Melissa Eppard joined us on the podcast to share her breast cancer story. She was diagnosed with triple-negative, stage 1, grade 3 invasive ductal carcinoma in 2014. She talks about the difficulties with losing her insurance right before finding her lump and having to wait to be seen for diagnostic testing. Melissa also shares her experience through chemotherapy and the complications she had from the reconstruction. She also talks about finding the flat community and making the decision to explant.
In 2014, Melissa Eppard was diagnosed with triple-negative, stage 1, grade 3 invasive ductal carcinoma. Melissa was working at a wellness center in Woodstock, NY and her employer had just dropped the company insurance three weeks prior to her diagnosis. In November 2013, Melissa’s son had crawled across her chest and kicked her in the breast. She could feel the lump in her breast where he had kicked her and it was quite painful. Melissa thought it was related to the dental work she had recently had or maybe a swollen lymph node. Melissa thought she was doing all of the things right so it could not be cancer.
Melissa applied for insurance through the Affordable Care Act when it opened to the public. While she felt like she had some level of denial initially, she had to wait to be approved for insurance and had to establish care with new doctors. From November through May, Melissa was left wondering what was going on inside of her body. She felt like she was the poster child for the Affordable Care Act and spoke positively about it when she could. She hopes that those diagnosed with pre-existing conditions continue to be covered in the future and have access to medical care.
Affordable Care Act had just opened to the public. From November to May was left wondering what was going on in her body. Felt like she was the poster child of Affordable Care Act. Not just for people mooching off the system. Hoping that those of us with pre-existing conditions are continued to be protected and have access to medical care.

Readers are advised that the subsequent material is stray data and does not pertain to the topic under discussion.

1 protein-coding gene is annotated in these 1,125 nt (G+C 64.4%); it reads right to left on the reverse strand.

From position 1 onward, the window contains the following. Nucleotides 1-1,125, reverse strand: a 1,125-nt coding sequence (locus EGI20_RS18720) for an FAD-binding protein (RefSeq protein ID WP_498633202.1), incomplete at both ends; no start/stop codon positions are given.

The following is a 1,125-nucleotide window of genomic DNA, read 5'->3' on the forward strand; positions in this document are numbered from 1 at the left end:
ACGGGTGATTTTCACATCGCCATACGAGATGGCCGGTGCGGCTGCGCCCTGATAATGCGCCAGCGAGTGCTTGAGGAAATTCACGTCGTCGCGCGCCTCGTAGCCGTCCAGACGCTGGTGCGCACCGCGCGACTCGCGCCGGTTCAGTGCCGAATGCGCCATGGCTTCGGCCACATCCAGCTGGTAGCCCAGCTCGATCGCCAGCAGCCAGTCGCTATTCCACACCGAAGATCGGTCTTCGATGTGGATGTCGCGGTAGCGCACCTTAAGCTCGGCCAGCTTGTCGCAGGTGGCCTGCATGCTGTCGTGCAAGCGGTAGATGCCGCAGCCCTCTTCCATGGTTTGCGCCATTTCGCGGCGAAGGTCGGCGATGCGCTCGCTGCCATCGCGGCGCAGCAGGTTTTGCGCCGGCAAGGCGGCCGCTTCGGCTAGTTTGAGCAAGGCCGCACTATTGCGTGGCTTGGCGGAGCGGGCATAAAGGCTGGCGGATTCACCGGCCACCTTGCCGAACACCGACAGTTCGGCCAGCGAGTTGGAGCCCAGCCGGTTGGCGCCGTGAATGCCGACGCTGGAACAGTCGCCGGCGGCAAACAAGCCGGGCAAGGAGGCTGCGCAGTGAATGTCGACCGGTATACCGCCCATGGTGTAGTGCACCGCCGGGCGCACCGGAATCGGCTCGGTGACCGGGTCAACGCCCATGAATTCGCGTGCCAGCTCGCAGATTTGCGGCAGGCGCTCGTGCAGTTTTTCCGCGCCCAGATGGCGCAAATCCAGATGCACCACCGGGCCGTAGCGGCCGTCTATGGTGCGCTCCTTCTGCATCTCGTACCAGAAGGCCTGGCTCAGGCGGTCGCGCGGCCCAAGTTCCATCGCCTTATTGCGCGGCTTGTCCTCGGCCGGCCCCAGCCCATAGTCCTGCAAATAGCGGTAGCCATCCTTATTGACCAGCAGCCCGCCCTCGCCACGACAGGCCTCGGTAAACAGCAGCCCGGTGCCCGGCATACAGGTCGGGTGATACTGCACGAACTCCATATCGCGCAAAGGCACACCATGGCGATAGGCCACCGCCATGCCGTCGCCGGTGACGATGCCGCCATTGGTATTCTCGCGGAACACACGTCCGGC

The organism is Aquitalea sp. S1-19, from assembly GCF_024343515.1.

In Spring 2014, Melissa met with a breast surgeon, had diagnostic testing, and had a biopsy. The tumor was very palpable and sat behind the nipple. Melissa was referred for genetic testing due to family history. Her grandmother had passed away from breast cancer before Melissa was born. Results showed that Melissa carries the BRCA1 genetic mutation. Her mother and sister have since been tested. Her sister does not carry the mutation but her mother does and was able to have a prophylactic mastectomy.
Despite the family history, Melissa was not undergoing early screenings. She recalls that at the age of the 30, she asked when she should start having mammograms and she was told that she was too young. Even when she initially went it after finding the lump, she was told she was too young and there was no concern with her family history. Melissa felt as though the doctor was trying to assure her or maybe even make herself feel better, which Melissa feels is a disservice because often times, there is a diagnosis of breast cancer. Adding to that is the fact that women often minimize symptoms.